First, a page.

Author: Ron Graham
Did Jesus Preach the Law of Moses?
—Or did he preach the gospel?
This lesson examines an interpretation of the scriptures whereby the teachings of Jesus are regarded as exposition of the Law and the prophets rather than of the gospel. The idea is that Jesus preached a true interpretation of the law of Moses to show the Jews how to keep the law from the heart rather than legalistically and traditionally as they were doing. In this lesson we question whether this is a correct view of Christ's earthly ministry.
1 Jesus Critical of the Lawyers
It is correct that Jesus criticised the scribes and teachers for their handling of the law. For example...
- They commanded things the law did not command, adding their own traditions (Mark 7:1-23)
- They practised the law to be seen and applauded by men (Matt 6:5-18).
- They were ignorant of the Scriptures (Matthew 22:23-33)
- They neglected the weightier matters of the law: justice, mercy and faith (Matthew 23:23-24).
- The whole of Matthew 23 is a sermon condemning the scribes and Pharisees who sat in Moses's seat.
2 Encouragement to Keep the Law
It is correct that Jesus encouraged people to keep the law. For example...
- He made it clear that the law was still in force (Matthew 5:17-20).
- He actually commanded people to keep the law (Luke 17:12-14, Mark 10:17-19, John 8:3-7).
- He observed the law himself (Galatians 4:4, Psalms 40:7-9, Hebrews 10:7).
3 Expounding the Law
It is correct that Jesus expounded the law of Moses. For example...
- He stated the basis of the law (Matthew 22:34-40).
- He interpreted the prophets (Mark 12:35-37, Mark 13:14, Luke 24:44).
- He argued about interpretations of the law (Matthew 12:1-8).
- He showed how his own teachings could be applied by those who kept the law (Matthew 5:21-24, Luke 18:9-14).
4 Preaching the Gospel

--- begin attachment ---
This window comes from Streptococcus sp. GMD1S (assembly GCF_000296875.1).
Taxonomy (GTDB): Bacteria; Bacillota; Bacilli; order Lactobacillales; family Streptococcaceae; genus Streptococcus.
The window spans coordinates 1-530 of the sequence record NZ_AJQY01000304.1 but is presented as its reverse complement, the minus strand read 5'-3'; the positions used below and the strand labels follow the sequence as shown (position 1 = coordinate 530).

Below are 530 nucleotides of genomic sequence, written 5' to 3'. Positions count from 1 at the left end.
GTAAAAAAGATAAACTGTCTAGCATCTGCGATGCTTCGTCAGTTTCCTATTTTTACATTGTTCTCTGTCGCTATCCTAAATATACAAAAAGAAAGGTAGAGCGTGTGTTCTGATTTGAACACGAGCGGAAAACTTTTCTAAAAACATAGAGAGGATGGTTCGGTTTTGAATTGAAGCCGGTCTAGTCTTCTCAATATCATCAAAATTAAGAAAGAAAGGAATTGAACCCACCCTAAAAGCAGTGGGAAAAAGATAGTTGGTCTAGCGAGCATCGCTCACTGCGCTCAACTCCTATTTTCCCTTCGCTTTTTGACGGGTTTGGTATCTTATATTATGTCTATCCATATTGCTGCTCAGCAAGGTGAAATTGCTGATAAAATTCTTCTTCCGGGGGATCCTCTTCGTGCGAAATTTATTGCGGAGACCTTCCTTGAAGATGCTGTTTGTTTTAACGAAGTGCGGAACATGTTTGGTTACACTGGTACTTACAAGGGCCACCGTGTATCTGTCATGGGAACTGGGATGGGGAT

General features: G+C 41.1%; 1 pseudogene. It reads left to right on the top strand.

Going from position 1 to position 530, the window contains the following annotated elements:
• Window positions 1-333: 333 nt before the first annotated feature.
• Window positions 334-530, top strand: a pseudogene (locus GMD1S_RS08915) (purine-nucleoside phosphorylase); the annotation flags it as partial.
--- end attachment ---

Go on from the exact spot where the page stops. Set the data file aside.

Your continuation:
It is incorrect that he confined himself to the law of Moses or that preaching the law was the thrust of his ministry or his over-all purpose...
- Matthew says Jesus preached the gospel (Matt 4:23).
- Jesus was annointed to preach the gospel . (Luke 4:16-21).
- Jesus was the first gospel preacher (Luke 16:16 Hebrews 2:3).
5 What is the Gospel Jesus Preached?
Some say that the word "gospel" or euangelion in the Greek, simply means glad tidings. For example, the angel said to the shepherds, "Behold, I bring you glad tidings of great joy" (Luke 2:10).
The angel (Greek angelos) was simply announcing or proclaiming (Greek euangelizo) the happy event of Christ’s birth.
So, it is said, "gospel" simply means good news, so when Jesus proclaimed the gospel of the kingdom, all he did was announce a happy event at hand. For example, we read that Jesus "was going about in all Galilee, teaching in the synagogues of the Jews, and proclaiming the gospel of the kingdom" (Matthew 4:23).
This is taken to mean that he went about teaching the law of Moses, and in the course of that, he simply announced that the kingdom, of which the old testament prophets had spoken, was at hand.
Now see how, for example, this reasoning interprets the following: "The law and the prophets were proclaimed until John. Since then the gospel of the kingdom is preached" (Luke 16:16).